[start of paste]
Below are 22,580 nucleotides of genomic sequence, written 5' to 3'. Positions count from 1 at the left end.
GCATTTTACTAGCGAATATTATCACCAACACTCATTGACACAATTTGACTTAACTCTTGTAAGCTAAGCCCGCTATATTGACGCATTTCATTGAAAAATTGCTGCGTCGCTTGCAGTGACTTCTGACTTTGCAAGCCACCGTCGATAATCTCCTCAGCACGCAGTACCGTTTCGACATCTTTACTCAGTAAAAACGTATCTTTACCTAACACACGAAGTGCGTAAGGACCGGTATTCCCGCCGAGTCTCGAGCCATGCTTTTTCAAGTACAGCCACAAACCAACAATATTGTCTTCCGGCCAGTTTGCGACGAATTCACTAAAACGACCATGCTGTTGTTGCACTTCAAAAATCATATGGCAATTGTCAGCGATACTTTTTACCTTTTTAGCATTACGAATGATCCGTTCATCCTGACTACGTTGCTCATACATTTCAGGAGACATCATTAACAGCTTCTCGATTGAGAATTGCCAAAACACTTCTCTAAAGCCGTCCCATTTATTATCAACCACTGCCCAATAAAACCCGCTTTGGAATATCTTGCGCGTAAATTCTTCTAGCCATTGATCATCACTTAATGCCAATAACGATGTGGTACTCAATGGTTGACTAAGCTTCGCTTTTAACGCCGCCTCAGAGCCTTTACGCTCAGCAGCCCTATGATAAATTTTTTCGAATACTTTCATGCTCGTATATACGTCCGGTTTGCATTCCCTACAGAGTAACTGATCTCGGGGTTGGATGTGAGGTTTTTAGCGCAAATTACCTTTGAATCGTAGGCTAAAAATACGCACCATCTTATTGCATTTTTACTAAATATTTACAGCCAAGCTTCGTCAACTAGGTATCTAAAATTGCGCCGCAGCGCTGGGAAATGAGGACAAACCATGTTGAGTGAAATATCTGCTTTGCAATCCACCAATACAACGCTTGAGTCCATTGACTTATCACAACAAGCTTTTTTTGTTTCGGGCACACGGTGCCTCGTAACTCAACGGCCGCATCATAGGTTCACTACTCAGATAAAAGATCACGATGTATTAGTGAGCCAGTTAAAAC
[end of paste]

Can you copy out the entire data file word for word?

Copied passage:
Below are 22,580 nucleotides of genomic sequence, written 5' to 3'. Positions count from 1 at the left end.
GCATTTTACTAGCGAATATTATCACCAACACTCATTGACACAATTTGACTTAACTCTTGTAAGCTAAGCCCGCTATATTGACGCATTTCATTGAAAAATTGCTGCGTCGCTTGCAGTGACTTCTGACTTTGCAAGCCACCGTCGATAATCTCCTCAGCACGCAGTACCGTTTCGACATCTTTACTCAGTAAAAACGTATCTTTACCTAACACACGAAGTGCGTAAGGACCGGTATTCCCGCCGAGTCTCGAGCCATGCTTTTTCAAGTACAGCCACAAACCAACAATATTGTCTTCCGGCCAGTTTGCGACGAATTCACTAAAACGACCATGCTGTTGTTGCACTTCAAAAATCATATGGCAATTGTCAGCGATACTTTTTACCTTTTTAGCATTACGAATGATCCGTTCATCCTGACTACGTTGCTCATACATTTCAGGAGACATCATTAACAGCTTCTCGATTGAGAATTGCCAAAACACTTCTCTAAAGCCGTCCCATTTATTATCAACCACTGCCCAATAAAACCCGCTTTGGAATATCTTGCGCGTAAATTCTTCTAGCCATTGATCATCACTTAATGCCAATAACGATGTGGTACTCAATGGTTGACTAAGCTTCGCTTTTAACGCCGCCTCAGAGCCTTTACGCTCAGCAGCCCTATGATAAATTTTTTCGAATACTTTCATGCTCGTATATACGTCCGGTTTGCATTCCCTACAGAGTAACTGATCTCGGGGTTGGATGTGAGGTTTTTAGCGCAAATTACCTTTGAATCGTAGGCTAAAAATACGCACCATCTTATTGCATTTTTACTAAATATTTACAGCCAAGCTTCGTCAACTAGGTATCTAAAATTGCGCCGCAGCGCTGGGAAATGAGGACAAACCATGTTGAGTGAAATATCTGCTTTGCAATCCACCAATACAACGCTTGAGTCCATTGACTTATCACAACAAGCTTTTTTTGTTTCGGGCACACGGTGCCTCGTAACTCAACGGCCGCATCATAGGTTCACTACTCAGATAAAAGATCACGATGTATTAGTGAGCCAGTTAAAAC